The application of this Bill in Australia, although it may not be widespread, is of significance to those people who may be affected by it. It does impose very draconian penalties for those who possess or transport nuclear material without the permits that are required under this legislation. The Minister in his second reading speech indicated that the Government has widely advertised the possible application of this legislation so that people who may be caught by it will be alerted and almost certainly will be able to obtain the necessary permit. There is no evidence in Australia, fortunately, of any misuse of nuclear material by way of diversion to weapons production. Nevertheless, it could apply to quite innocent people who are going about their affairs in a lawful manner and who may not know about it. If the Minister would give some attention to the debate, I would like him to tell us when he replies to the debate what the result of those advertisements has been, whether the Government believes that the efforts it has made to alert people to the dangers of the possible application of this Bill to them have been successful, and whether, generally, the Government feels that innocent people will not be affected by the application of this legislation.

The scheme of the Bill requires a permit for the possession and transport of nuclear material and associated items. The definition of associated items is widely defined to refer to equipment designed for use in nuclear activities, such as the enrichment of uranium and nuclear reactor technology. It also covers documents containing information, other than that contained in lawfully available publications, concerning such equipment, material or processes. Heavy penalties are imposed on people or institutions which do not acquire the necessary permits for the possession of this equipment or who may exchange information. Again, there seems to me to be a real concern that academic researchers going about their ordinary endeavours of pure scientific research, unless that has been published, may well be caught by the extended definitions in this Bill relating to associated items. This could be of considerable concern to people in universities. It could affect scientists in independent institutions and the Atomic Energy Commission itself, although I presume that the Commission will be sufficiently alert to the provisions to ensure that it is not caught by them, but this could happen. I again ask the Minister in his reply to give some attention to this aspect of the legislation. I feel that there is a serious problem here in terms of academic freedom and research in that the permission of a Minister will be required for such research to be carried out in relation to associated items connected with nuclear material.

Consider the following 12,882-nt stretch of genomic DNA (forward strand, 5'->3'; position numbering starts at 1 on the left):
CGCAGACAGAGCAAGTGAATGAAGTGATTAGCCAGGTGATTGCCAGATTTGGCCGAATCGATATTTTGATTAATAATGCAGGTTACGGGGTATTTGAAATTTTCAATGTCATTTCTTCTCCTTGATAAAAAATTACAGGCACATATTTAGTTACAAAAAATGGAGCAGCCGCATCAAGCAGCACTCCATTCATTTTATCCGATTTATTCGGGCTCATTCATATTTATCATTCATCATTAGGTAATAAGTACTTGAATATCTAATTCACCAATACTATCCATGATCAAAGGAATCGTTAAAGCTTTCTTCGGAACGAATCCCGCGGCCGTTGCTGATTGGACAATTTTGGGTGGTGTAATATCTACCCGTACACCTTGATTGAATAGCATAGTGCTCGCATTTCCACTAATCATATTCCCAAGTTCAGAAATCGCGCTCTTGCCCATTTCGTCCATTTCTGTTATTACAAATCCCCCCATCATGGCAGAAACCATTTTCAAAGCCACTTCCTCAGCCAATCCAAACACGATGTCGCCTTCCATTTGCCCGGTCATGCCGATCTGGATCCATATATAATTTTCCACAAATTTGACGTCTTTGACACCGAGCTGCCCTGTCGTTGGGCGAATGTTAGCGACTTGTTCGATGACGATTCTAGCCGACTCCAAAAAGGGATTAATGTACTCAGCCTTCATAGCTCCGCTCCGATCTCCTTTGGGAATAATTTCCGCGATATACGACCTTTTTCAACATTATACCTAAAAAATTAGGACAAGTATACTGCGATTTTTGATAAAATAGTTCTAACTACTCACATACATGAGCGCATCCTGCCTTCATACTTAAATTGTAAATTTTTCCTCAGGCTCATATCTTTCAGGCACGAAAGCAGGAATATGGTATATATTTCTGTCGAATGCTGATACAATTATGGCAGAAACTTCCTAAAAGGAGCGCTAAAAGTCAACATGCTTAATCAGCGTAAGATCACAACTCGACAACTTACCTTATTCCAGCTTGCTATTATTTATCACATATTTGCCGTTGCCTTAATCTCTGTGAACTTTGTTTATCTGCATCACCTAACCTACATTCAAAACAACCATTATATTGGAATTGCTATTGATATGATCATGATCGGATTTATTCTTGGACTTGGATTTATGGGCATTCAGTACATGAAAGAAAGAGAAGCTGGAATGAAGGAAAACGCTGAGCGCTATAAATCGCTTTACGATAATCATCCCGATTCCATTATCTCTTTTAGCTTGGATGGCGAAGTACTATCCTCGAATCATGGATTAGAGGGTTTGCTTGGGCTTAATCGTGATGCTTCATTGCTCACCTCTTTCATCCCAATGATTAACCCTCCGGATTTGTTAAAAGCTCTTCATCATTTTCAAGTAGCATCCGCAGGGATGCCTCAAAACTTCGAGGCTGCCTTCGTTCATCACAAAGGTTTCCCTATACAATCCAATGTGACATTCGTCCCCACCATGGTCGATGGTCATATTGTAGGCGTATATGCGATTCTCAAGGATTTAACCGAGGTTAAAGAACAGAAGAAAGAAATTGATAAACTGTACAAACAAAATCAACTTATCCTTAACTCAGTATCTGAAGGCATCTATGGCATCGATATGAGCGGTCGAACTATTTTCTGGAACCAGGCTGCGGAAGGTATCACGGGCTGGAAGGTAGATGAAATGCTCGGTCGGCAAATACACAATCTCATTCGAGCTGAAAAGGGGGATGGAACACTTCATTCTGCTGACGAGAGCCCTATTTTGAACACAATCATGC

Although Australia has been a prominent supporter of the Nuclear Non-Proliferation Treaty regime for many years and is a member of the governing council of the International Atomic Energy Commission, and although we have all the bilateral safeguards Bills which were pioneered by the Fraser Government, so far we have been able to get by under this international regime without legislation of this kind. We have been able to satisfy those international obligations. Indeed, the Minister in his second reading speech said:

This approach has been successful and there has never been the slightest suggestion from the bilateral partners nor from the IAEA that Australia has not complied with its nuclear safeguards obligations.

One must ask why-and I do not think the Minister has said why-it is necessary to have this legislation on the books. The Government may feel that it will be desirable for political reasons. The Opposition does not oppose the legislation because it gives effect to policies supported by the Opposition, but there is a tendency in this place to believe that there is some benefit per se in passing legislation. Certainly the Minister for Resources and Energy, who is in charge of this Bill, is a great proponent of the belief in legislation for its own sake. I do not know whether this legislation is in that category. I would like some further explanation from the Minister as to why we are putting on the statute book a long, complicated and difficult piece of legislation which contains draconian penalties.

I flag my concern that the Bill might be used to restrict scientific research into the nuclear fuel cycle and that research workers could be badly affected. However, on the other hand, I understand that most of the people who are engaged in research in this area are used to the sorts of restrictions in other countries and that hopefully they will be able to live with this legislation. It depends very much on the way in which the Government goes about administering the legislation. I have been pleased at the Government's efforts to inform people of its possible implications. I would like a further explanation from the Minister as to the way in which the Government sees the legislation being administered sensibly, not increasing the paperwork, the red tape, bureaucracy and general irritation that people feel flowing from the extended regulations that this Government seems continually to impose on the Australian electorate.

The Opposition is seriously worried about the extent to which this Bill could be used by a government to prevent the operation of our defence arrangements with nuclear allies. The Bill in general requires a permit for the possession or transport of nuclear material. It is clear that under the ANZUS treaty and within our traditional Western alliance we have in our defence arrangements allies who are nuclear powers and who do not as a matter of policy state whether or not their warships carry nuclear weapons. It would be almost impossible to administer this legislation literally in relation to our existing defence policies-the defence policies of this Government as well as the policies which would be pursued by the Opposition. I am not satisfied that the Bill adequately copes with that situation. As a result of that concern the Opposition will be moving an amendment to raise that matter and to endeavour to overcome it. We are not intransigent on the matter. If the Government has better ways of dealing with the matter or can satisfy the Opposition that it is misguided in those concerns, we will listen to what the Government has to say. With those reservations, the Opposition does not oppose the Bill. We would like to have assurances from the Government on the various matters I have raised, and we will certainly be proposing an amendment to protect our existing defence arrangements with our nuclear allies.